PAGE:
Capell said he anticipates the elected leaders will provide direction, one way or another. City staff will be instructed to either research the concept further and provide detailed information about what annexation into the FVRL district would look like, or stop the investigative process all-together and begin the work involved in recruiting a new library director.
If the former option is chosen, the City Council could decide to send the issue to a ballot. The ultimate decision to join the FVRL taxing district would be made by voters.
Pros and cons
Sometimes referred to as the “Jewel of Camas” or “The City’s Living Room,” a Camas library was established in 1923. It is currently located downtown in a 30,000 square foot Georgian Colonial Revival style building that was remodeled and expanded using money from a $7.9 million bond approved in a 2000.
The library has 14.3 full-time equivalent employees, and 2015-16 budget of $2.78 million.
Capell describes the potential financial impact to taxpayers of joining the FVRL district as “neutral.”
Because Camas operates its own municipal library, it is allowed by law to increase its tax rate by up to 50 cents per $1,000 of assessed property value. The funding, which hasn’t quite reached that ceiling, is used to operate the library and fund support services provided to the library by other city departments. In comparison, FVRL charges its ratepayers 47 cents per $1,000.
“For taxpayers, it would be neutral,” he said. “It wouldn’t cost them more; it wouldn’t cost them less.”
According to Capell, among the benefits to joining FVRL would be access to the library system’s larger collection. Camas library cardholders can tap into some of those books and materials through a shared services agreement. The city does not currently pay a fee for this service, but FVRL is looking into changing that.
One of the more glaring drawbacks may be that if Camas joins FVRL, the city’s power over its library would dissipate.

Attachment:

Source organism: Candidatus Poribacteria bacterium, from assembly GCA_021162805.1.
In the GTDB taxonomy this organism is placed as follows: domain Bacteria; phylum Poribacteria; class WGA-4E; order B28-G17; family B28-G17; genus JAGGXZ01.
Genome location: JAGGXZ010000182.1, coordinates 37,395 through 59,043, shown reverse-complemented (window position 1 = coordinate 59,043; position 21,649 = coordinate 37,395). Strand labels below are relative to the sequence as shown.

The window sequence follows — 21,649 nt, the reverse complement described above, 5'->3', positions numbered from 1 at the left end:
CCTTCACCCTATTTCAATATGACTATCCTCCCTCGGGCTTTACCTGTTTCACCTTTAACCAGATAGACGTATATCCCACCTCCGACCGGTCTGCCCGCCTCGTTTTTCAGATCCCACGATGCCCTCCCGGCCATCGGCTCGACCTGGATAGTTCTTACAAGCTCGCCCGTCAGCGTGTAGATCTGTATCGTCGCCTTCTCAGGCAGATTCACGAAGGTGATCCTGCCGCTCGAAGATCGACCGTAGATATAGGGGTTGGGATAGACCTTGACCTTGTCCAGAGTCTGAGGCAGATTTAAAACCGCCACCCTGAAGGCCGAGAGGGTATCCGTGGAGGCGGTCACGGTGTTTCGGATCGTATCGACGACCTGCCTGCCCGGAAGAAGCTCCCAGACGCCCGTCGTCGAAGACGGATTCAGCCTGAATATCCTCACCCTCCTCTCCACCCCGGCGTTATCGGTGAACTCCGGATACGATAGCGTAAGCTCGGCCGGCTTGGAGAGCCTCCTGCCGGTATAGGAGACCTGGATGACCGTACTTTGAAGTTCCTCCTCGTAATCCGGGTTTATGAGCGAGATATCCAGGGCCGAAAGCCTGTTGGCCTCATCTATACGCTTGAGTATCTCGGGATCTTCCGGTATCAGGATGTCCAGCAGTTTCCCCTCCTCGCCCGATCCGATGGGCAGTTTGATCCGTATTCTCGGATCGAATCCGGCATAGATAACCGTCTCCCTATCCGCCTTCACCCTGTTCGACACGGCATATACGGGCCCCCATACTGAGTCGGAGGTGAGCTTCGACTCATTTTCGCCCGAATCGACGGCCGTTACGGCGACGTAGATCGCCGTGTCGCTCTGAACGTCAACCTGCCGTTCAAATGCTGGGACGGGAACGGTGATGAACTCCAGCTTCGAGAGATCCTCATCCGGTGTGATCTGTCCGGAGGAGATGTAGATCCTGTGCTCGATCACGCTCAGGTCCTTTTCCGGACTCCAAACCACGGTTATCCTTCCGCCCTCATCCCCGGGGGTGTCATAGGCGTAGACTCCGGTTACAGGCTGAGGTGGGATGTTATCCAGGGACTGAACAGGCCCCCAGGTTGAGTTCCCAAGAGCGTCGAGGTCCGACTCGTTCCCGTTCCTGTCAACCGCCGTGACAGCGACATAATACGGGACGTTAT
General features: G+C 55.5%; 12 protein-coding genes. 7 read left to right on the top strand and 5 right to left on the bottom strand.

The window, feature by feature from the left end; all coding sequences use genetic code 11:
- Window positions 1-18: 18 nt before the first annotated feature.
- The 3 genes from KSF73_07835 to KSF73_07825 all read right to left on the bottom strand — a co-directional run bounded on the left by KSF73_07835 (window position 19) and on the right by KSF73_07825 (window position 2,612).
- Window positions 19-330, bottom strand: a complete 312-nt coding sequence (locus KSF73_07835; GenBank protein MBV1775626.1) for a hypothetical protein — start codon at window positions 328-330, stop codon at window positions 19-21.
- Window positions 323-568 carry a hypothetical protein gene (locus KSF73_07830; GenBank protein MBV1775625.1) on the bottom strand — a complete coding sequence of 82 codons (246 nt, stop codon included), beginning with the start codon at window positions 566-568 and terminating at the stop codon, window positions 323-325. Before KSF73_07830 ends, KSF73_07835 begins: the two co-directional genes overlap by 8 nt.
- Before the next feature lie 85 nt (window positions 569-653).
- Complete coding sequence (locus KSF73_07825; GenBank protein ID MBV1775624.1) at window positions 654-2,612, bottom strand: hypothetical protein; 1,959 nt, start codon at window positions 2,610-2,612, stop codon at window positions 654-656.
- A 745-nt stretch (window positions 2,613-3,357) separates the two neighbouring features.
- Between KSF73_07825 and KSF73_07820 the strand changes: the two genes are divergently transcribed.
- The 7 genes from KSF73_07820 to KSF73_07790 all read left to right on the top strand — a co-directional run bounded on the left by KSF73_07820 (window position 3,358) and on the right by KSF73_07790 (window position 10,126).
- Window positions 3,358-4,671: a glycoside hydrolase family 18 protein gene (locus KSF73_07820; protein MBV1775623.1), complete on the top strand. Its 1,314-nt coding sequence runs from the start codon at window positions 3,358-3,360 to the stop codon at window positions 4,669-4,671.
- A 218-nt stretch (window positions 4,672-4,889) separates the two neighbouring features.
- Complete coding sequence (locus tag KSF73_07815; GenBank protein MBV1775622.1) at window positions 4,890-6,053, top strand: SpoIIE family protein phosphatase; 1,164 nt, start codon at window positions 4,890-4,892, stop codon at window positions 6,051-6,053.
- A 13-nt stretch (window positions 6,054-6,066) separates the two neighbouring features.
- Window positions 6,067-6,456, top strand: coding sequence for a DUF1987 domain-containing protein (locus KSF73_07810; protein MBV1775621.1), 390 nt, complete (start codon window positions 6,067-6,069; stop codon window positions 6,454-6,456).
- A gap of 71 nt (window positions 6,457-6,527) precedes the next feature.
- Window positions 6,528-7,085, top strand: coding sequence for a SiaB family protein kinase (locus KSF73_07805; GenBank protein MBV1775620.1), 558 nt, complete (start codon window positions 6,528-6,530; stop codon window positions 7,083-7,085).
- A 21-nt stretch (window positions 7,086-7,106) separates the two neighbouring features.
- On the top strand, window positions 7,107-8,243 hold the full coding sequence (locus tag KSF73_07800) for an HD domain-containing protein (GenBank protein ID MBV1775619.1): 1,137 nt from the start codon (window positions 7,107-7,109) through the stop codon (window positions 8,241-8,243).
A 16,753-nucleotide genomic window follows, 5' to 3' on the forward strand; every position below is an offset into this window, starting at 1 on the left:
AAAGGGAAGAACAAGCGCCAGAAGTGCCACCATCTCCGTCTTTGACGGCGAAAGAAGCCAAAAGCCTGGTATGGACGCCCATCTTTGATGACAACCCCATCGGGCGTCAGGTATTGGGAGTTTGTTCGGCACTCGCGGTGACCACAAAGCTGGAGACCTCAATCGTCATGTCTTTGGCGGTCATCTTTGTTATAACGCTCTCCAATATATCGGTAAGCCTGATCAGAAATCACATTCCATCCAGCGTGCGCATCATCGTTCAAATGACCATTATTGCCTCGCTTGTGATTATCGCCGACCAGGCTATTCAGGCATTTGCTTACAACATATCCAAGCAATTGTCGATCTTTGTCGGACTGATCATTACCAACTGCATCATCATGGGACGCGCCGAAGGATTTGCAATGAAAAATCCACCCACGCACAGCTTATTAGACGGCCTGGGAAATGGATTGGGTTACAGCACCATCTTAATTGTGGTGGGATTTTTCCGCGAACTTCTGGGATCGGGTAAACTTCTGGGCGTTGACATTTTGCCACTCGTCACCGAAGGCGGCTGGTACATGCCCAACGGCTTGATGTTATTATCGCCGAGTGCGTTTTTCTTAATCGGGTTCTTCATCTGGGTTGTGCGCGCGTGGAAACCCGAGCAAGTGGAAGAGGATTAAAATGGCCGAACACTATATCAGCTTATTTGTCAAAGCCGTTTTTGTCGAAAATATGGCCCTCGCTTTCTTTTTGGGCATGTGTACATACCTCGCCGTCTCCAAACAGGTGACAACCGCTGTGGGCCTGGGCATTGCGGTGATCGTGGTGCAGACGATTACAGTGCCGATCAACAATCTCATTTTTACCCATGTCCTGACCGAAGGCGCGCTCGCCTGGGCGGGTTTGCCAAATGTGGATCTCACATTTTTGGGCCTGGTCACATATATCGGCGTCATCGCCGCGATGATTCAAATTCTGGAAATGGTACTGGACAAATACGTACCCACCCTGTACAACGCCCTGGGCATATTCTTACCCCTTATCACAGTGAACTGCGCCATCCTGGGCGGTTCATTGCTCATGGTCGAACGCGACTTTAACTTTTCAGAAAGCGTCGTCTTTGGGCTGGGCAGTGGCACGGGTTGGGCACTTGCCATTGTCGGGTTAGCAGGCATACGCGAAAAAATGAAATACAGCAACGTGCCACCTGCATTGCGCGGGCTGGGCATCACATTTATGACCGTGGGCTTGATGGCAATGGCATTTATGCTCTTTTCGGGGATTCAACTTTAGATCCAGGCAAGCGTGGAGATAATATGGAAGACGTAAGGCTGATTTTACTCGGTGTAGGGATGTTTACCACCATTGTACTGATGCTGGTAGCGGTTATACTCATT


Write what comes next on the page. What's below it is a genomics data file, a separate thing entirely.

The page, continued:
“Their branch libraries do have some local control and local flavor but it is still ultimately run by the FVRL board and their administration, so we lose our local control,” Capell said. “I would hope that most of the programming that people enjoy at the Camas library would continue, but the city has no say in that. It could continue, and it could change in a direction that we wouldn’t like. I don’t think it would, but there is always a risk.”
Another negative, some library employees could find themselves experiencing “a significant reduction in pay,” due to a change in job classification that would come with being part of the FVRL.
Capell added that he has told the library’s employees, who are currently part of the Office & Professional Employees International Union, Local 11/AFL-CIO, that if Camas does join the FVRL District “part of the agreement is they would make ever effort to retain all of our people, whether here or in the system.”
Capell said considering the option of annexing the Camas library’s services into the FVRL District is one method of making sure this city function is operating efficiently and effectively. Similar explorations have been conducted in other departments when directors or managers have retired or otherwise left employment with the city.
“I think it’s prudent that we do the due diligence when we are at a point where we have a key individual that has left the organization, as to what our options are for moving forward,” Capell said. “I wouldn’t want people to get alarmed, because it’s the prudent thing to do. If they have an opinion about it one way or another though, I would encourage them to comment on it.”